The past seven and a half years have been both the longest and the shortest years I can remember. My husband lost his job in early February of 2009. Our lives have changed drastically over the years since then, but we had no idea the lessons we would learn over those intervening years. Off and on since then he has worked various jobs and has served in the Army Reserve to make ends meet. I’ve worked different jobs too. When I lost my teaching job in August of 2010, I was lucky enough to land one as the Writing Coach for the same school for another year, then lost that job after the money for that position from the federal government dried up. Since then I worked at two other schools. For many reasons too numerous to mention in this post, I just left what I hope is my last job teaching high school English.
Why am I telling you all this now? With time and some perspective I’ve come to understand some important lessons in perseverance, hope, and gratitude from this very difficult time in my family’s life. If anyone else is going through hard economic times, I hope our struggle will give you hope and let you know you are not alone.
You see, our survival was a sort of “loaves and fishes” story. Honestly, when we look back at what happened to us, we marvel that we kept our home, that we managed to keep our kids in college during the recession. They had to grow up and take on a lot more responsibility than I ever wanted them to, but I understand now that they are better for having done so. I worried and cried and wondered how we would survive, but we did. We pared down every expense we possibly could during those years and still practice austerity to a certain degree. In fact, during the 2014-2015 winter, the coldest one in years here in the Midwest, we couldn’t afford to repair our heater. I hauled wood in my pajamas, snowboots, and parka and endured the month alone, while my husband was at training in North Carolina. I woke often to temperatures in the house in the 50s, and I’m a Southerner! That was a hard winter, a metaphor really, for the whole seven years.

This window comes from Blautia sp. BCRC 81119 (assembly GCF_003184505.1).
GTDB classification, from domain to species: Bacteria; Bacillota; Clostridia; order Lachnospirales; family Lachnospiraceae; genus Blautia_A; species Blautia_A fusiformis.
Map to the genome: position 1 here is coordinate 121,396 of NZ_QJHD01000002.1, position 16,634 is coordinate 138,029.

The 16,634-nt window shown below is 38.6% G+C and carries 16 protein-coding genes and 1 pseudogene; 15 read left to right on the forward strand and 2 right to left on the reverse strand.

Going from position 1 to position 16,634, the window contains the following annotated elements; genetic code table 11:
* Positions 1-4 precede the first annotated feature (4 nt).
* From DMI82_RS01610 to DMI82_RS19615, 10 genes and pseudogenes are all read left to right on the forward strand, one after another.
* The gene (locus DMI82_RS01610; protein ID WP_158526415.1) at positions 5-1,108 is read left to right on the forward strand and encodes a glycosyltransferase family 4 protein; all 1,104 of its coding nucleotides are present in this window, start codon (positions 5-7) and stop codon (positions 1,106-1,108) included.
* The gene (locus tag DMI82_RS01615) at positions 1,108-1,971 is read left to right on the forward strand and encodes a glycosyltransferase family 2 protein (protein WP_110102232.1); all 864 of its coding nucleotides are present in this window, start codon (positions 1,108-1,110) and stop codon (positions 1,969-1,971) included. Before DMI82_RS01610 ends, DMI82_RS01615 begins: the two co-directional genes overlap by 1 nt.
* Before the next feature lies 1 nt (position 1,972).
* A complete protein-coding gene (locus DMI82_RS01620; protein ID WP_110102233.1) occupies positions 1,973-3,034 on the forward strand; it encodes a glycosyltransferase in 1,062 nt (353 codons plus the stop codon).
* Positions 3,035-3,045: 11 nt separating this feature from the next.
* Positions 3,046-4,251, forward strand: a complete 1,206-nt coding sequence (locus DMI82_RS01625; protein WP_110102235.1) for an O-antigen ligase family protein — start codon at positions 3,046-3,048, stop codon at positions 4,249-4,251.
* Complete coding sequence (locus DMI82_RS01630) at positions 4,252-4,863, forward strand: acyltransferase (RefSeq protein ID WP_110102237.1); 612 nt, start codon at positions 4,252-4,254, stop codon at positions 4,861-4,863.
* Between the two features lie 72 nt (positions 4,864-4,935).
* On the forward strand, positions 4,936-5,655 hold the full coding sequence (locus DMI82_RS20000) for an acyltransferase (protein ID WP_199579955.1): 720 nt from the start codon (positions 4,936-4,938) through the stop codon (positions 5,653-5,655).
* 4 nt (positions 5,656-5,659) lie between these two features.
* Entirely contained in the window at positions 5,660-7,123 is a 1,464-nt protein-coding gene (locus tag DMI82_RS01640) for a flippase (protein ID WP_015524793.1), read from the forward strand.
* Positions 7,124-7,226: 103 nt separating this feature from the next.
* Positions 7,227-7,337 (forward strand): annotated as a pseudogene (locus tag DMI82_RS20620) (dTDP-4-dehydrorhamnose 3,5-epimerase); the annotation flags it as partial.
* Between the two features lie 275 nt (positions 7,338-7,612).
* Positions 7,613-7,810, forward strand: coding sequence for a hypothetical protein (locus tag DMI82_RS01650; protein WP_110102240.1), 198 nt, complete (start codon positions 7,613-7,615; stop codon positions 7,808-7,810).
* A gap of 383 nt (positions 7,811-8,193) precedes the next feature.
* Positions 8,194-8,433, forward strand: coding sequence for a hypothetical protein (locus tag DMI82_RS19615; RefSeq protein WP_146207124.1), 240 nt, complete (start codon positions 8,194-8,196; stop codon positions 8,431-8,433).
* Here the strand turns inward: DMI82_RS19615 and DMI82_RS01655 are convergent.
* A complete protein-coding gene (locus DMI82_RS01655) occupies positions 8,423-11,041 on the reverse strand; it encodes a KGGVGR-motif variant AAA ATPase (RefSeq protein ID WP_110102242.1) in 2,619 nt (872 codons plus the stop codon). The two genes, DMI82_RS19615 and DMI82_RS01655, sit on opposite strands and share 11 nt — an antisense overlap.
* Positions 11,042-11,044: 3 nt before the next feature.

During our “lost decade” we decided one thing we couldn’t and didn’t want to change was the amount of money we gave to our church. We prayed about that decision and others. We prayed, and prayed some more for God to give us guidance and help, but what I found so difficult was to thank God for all that we still had. Trusting God was the hardest thing both my husband and I had to learn during these last seven years. Learning to let God take care of us when we no longer could make sense of what was happening was difficult for us and is something we still struggle with. When we look back at what we endured, however, the only answer to how we survived that makes any sense is God provided. Nothing else explains how we made our money last from paycheck to paycheck and how our family stayed together.
What made the blow of my husband losing his job and not being able to find another one so difficult was that we never thought we would be in that position. He was a very successful salesman, but we didn’t rely on his success. I worked too. We had done everything right. We saved the maximum for our retirement, even when I complained that we weren’t having much fun. We don’t take extravagant vacations. We saved money in an emergency fund, drove our cars forever. I don’t get manicures, pedicures, or color treatments for my hair. We wait for sales to shop. We don’t have “toys” like a boat or snowmobiles or anything like that. Like so many others who lost their jobs and livelihoods we are just average Americans trying to make a good life for our family.